For Netflix-backed Outlaw King, which stars Chris Pine as Robert The Bruce, Scotland was the only choice of location — and it delivered rich rewards.
David Mackenzie’s Netflix-backed Outlaw King, starring Chris Pine as Robert The Bruce, is not only one of the streaming giant’s most ambitious productions to date, but is one of the biggest projects ever to shoot entirely in Scotland. It tells the story of the Scottish king who routed the ‘auld enemy’, the English, at the Battle of Bannockburn in 1314. Bannockburn does not actually feature in the film, but an earlier victory against the English, at Loudoun Hill in 1307, marks a key moment in the drama.
“David [Mackenzie] said to me about seven years ago, ‘I think we should do a Robert The Bruce project,’ so I went off into the marketplace to see if there were any scripts kicking around,” recalls producer Gillian Berrie of Sigma Films, the Glasgow-based production company she formed with Mackenzie in 1996. Eventually, she found a promising screenplay written several years before, by Scottish writer James MacInnes.
At the time, Mackenzie and Berrie had just made bruising prison drama Starred Up. “We were operating at a much lower budget level. We knew we had to do something slightly bigger before taking on The Bruce,” Berrie recalls. That is when they made the Oscar-nominated Hell Or High Water, starring Pine and Jeff Bridges, and its success gave them the credibility to push on withOutlaw King.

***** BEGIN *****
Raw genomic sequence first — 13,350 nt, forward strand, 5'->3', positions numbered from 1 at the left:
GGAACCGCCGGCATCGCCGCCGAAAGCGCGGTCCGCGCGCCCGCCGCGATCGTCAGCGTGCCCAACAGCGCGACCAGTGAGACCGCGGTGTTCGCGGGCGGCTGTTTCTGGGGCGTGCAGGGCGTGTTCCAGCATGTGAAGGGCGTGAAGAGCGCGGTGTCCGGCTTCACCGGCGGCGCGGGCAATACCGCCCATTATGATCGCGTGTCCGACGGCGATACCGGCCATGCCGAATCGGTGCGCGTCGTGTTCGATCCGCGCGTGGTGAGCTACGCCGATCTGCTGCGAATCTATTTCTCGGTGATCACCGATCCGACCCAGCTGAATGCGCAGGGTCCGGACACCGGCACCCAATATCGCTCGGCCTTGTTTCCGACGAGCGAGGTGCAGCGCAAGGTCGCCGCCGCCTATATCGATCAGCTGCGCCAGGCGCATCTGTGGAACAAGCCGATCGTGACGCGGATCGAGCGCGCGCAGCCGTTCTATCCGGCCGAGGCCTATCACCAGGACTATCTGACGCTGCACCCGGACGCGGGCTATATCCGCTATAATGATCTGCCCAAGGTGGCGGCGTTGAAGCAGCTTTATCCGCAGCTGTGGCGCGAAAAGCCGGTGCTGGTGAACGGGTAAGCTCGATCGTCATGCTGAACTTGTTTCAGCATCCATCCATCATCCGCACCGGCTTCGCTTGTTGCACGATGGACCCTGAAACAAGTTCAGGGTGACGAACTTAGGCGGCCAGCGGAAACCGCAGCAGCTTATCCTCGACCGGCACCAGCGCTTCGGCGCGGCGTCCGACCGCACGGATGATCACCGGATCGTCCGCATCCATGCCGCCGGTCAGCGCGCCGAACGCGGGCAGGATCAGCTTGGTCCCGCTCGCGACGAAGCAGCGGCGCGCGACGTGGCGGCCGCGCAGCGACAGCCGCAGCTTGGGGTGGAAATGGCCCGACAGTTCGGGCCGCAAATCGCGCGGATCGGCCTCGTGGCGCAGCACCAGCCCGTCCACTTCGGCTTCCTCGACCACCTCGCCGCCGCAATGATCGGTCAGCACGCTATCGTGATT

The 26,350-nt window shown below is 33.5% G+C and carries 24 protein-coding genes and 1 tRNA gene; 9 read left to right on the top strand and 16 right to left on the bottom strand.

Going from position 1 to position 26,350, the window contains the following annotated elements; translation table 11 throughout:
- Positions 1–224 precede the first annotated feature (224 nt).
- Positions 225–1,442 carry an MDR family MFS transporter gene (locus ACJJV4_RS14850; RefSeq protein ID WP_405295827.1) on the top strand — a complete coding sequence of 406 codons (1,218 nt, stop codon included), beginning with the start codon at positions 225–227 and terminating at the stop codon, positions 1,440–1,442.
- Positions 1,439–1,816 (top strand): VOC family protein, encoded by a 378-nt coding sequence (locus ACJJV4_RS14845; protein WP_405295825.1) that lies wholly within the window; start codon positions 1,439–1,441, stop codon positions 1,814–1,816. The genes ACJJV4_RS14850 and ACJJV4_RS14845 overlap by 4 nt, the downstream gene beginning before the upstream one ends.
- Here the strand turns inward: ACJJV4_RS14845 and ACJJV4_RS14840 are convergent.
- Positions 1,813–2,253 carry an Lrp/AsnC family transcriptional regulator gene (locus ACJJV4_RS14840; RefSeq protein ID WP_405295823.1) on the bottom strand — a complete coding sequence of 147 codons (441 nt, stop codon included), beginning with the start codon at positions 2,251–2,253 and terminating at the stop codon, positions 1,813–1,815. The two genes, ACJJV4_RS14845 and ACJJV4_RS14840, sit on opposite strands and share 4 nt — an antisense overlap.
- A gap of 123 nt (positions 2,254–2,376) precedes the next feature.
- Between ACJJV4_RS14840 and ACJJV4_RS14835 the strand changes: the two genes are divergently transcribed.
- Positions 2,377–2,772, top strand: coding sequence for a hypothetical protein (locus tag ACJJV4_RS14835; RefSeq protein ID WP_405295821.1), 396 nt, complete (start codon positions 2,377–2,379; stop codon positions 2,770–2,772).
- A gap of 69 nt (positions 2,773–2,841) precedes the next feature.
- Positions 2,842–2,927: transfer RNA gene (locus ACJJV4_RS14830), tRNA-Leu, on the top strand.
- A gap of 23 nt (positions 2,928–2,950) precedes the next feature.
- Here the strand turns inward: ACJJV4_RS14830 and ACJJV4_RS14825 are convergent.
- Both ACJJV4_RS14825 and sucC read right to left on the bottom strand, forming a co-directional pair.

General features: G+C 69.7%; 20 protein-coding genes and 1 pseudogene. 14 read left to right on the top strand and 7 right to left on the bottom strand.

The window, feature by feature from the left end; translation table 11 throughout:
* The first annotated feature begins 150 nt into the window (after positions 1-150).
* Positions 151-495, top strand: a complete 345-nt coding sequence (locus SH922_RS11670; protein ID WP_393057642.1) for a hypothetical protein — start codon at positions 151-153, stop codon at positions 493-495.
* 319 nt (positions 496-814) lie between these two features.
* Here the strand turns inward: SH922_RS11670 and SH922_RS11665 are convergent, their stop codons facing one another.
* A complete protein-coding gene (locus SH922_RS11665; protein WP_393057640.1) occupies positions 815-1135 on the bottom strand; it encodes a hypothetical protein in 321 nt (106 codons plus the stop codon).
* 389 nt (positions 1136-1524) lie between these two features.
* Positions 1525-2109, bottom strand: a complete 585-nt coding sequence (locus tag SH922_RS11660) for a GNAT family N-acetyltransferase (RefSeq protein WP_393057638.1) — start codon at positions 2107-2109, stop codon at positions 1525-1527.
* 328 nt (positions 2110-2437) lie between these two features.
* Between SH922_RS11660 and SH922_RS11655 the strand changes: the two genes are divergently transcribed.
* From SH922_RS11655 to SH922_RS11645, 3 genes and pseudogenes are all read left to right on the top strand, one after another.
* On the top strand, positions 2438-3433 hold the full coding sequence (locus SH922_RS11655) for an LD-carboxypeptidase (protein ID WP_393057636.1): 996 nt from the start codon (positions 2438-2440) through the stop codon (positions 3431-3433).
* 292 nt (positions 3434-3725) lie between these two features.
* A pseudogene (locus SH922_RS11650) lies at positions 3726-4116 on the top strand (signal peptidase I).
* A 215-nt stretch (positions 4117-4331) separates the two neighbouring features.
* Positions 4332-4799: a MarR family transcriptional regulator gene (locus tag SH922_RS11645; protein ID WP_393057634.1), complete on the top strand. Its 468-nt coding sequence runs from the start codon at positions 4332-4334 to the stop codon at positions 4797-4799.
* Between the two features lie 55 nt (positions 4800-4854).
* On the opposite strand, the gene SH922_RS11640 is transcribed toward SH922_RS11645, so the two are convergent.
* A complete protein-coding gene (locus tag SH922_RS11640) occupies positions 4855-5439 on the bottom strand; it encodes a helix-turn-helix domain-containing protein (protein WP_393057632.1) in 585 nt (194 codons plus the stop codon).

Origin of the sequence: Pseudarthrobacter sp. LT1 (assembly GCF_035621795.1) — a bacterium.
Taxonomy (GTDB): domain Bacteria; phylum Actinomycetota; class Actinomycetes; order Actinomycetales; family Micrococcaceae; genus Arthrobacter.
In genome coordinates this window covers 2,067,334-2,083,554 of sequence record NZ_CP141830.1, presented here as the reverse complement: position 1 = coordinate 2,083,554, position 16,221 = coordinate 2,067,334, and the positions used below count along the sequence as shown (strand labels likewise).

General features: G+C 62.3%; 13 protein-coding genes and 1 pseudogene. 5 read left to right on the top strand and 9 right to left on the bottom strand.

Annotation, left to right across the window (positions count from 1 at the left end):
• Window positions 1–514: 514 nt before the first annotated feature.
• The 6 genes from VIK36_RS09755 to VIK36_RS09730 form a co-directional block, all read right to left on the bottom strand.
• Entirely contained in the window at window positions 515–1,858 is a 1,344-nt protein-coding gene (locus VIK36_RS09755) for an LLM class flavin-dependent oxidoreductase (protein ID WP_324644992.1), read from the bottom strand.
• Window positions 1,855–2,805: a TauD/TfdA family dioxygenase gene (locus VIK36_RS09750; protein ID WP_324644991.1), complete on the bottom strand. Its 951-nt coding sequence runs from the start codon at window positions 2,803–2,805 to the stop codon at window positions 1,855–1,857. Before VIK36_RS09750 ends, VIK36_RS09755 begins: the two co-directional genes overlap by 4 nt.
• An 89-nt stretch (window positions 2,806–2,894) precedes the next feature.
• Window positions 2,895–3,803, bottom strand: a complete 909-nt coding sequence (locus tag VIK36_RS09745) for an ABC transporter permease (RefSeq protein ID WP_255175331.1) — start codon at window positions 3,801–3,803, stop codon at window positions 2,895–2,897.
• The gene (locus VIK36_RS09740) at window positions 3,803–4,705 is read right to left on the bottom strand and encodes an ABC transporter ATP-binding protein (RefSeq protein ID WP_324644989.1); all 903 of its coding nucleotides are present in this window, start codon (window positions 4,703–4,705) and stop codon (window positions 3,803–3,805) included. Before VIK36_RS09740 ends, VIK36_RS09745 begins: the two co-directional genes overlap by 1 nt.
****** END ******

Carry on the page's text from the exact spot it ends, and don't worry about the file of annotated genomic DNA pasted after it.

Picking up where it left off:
It was a matter of principle for Berrie that Outlaw King should be shot in Scotland. “We were so blessed with the weather,” Berrie exclaims of the summer filming schedule. The production shot for 15 weeks, and was rained off just once.
Based out of Glasgow, the production moved extensively across the country, from Mugdock Country Park to Scone Palace, Pyramids Business Park in Bathgate near Edinburgh — which was the base for Danny Boyle’s T2 Trainspotting — Doune Castle, waterfalls in the Highlands, Aviemore and the Isle of Skye. With support from Creative Scotland and Visit Scotland among other organisations, as well as from the Scottish government, shooting was, says Berrie, “remarkably straightforward”.
“Anything that was likely to present us with an issue quickly evaporated. It was open arms,” the producer declares.
The crew was predominantly Scottish, with expertise brought in from further afield when needed. Production designer Donald Graham Burt, for example, celebrated for his work with David Fincher, was from the US — but Berrie jokes that his name suggests he was probably of Scottish heritage anyway.
Pine, reunited with Mackenzie after Hell Or High Water, relished being on location in Scotland and was reputedly delighted that the country had such fine restaurants. “It was a really, really hard, long shoot… but people loved it,” Berrie enthuses.
The film ends with the Battle of Loudoun Hill, where Robert The Bruce figured out his tactics and found a way of winning against vastly superior forces. “The battlefield was something to behold. They [the cast] were on that battlefield for weeks on end… it was very hard to get them off, they were having such fun,” Berrie remembers. “When you approached that field, you could feel the adrenalin. It was an anti-fantasy film, full of a visceral realism, which is quite extraordinary.”
Might there be a sequel? Berrie says that the idea should not be discounted. “It’s such a rich period in history. It just keeps on giving.”
Outlaw King is on Netflix now.